The Aboriginal peoples of the Wimmera region of Western Victoria won recognition of their native title on 13 December 2005 after a ten-year legal process commenced in 1995 when they filed an application for a determination of native title in respect of certain land and waters in Western Victoria. It was the first successful native title claim in south-eastern Australia and in Victoria, determined by Justice Ron Merkel involving Wotjobaluk, Jaadwa, Jadawadjali, Wergaia and Jupagalk people.[37][38] In his reasons for judgment Justice Merkel explained the significance of his orders:

"The orders I propose to make are of special significance as they constitute the first recognition and protection of native title resulting in the ongoing enjoyment of native title in the State of Victoria and, it would appear, on the South-Eastern seaboard of Australia. These are areas in which the Aboriginal peoples suffered severe and extensive dispossession, degradation and devastation as a consequence of the establishment of British sovereignty over their lands and waters during the 19th century."[38]

2006 – Noongar

In 2005 the Federal Court brought down a judgment recognising the native title of the Noongar people over the Perth metropolitan area.[39] Justice Wilcox found that native title continues to exist within an area in and around Perth. It was the first judgment recognising native title over a capital city and its surroundings. The claim area itself is part of a much larger area included in the "Single Noongar Claim", covering the south-western corner of Western Australia. An appeal was subsequently lodged and in 2008 the Full Court of the Federal Court upheld parts of the appeal by the Western Australian and Commonwealth governments against Justice Wilcox's judgment.[40]

2007 & 2009 amendments

In 2007 the Howard Government passed the ,[41] and the Native Title Amendment (Technical Amendments) Act 2007,[42] a package of coordinated measures and technical amendments to improve the performance of the native title system.[43][44] These are aimed at making the native title process more efficient and to speed up the determination of whether native title exists on the 580 claims that had been registered but not yet determined.

The Native Title Act 1993 was further amended by the Rudd Government by the .[45][46] It allows the Federal Court to determine who may mediate a claim, whether that be the court itself, the Native Title Tribunal, or otherwise.[47]

Further significant determinations

2020 – Yamatji

Yamatji Marlpa Aboriginal Corporation was involved in a large native title claim from 1996, based on the Native Title Act 1993, resulting in an historic determination in February 2020, involving both native title and an ILUA, covering an area of 48,000 square kilometres (19,000 sq mi) in Western Australia.[48]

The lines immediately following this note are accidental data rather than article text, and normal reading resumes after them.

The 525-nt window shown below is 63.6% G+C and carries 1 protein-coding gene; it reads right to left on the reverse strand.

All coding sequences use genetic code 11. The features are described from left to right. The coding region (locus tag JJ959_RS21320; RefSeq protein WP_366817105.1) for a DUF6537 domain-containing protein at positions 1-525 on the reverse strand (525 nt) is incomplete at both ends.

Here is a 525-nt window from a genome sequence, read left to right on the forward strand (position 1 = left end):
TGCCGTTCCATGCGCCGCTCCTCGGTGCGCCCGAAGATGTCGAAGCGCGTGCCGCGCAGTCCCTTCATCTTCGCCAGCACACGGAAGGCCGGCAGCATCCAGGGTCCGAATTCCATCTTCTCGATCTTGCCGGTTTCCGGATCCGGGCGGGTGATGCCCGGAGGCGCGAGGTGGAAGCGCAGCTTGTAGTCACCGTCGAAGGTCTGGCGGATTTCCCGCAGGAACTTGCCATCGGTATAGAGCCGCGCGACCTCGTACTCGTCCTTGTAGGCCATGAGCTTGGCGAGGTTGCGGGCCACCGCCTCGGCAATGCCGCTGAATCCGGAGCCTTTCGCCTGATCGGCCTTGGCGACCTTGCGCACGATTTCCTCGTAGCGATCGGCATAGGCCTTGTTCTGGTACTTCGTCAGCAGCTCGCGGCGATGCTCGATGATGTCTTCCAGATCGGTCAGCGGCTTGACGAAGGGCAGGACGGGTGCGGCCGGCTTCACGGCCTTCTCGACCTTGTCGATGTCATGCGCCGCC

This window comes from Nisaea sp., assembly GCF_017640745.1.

Native title rights and interests

Native title concerns the interaction of two systems of law:[49][50]

  • The traditional laws and customs that regulated the lives of Aboriginal and Torres Strait Islanders prior to the colonisation of Australia by the British ("Aboriginal customary law").
  • The English-derived legal system, which was brought to Australia with colonisation, which includes the common law and enacted laws ("Australian law"). Before Mabo 2, British imperial law was based upon the designation of Australia as a "settled" colony, rather than a conquered one. The assumption of terra nullius meant that the laws of England were imported and would apply, as there were no local laws to be respected (as there were in "conquered" or "ceded" colonies).

Native title is the term adopted in Australian law to describe the rights to land and waters possessed by Indigenous Australians under their customary laws that are recognised by the Australian legal system. Native title is able to be possessed by a community or individual depending on the content of the traditional laws and customs; it is inalienable other than by surrender to the Crown; and rights over the land may range from access and usage rights to rights of exclusive possession. Native title rights and interests are based on laws and customs that pre-date the British acquisition of sovereignty; they are distinct from the rights granted by government such as statutory land rights of the kind found in the Land Rights Act. Native title rights and interests may exist over land and waters to the extent that they are consistent with other rights established over the land by law or executive action.[15]

According to the National Native Title Tribunal (2013): "The native title rights and interests held by particular Aboriginal people will depend on both their traditional laws and customs and what interests are held by others in the area concerned. Generally speaking, native title must give way to the rights held by others. The capacity of Australian law to recognise the rights and interests held under traditional law and custom will also be a factor... The source of native title is the system of traditional laws and customs of the native title holders themselves." Native title rights and interests may include the right to live in an area or to access it for traditional purposes; to visit and protect sacred sites; to hunt, fish or gather resources; or to teach law and custom. Exclusive possession can only be recognised over certain parts of Australia, such as vacant Crown land, or areas already held by Indigenous Australians.[51]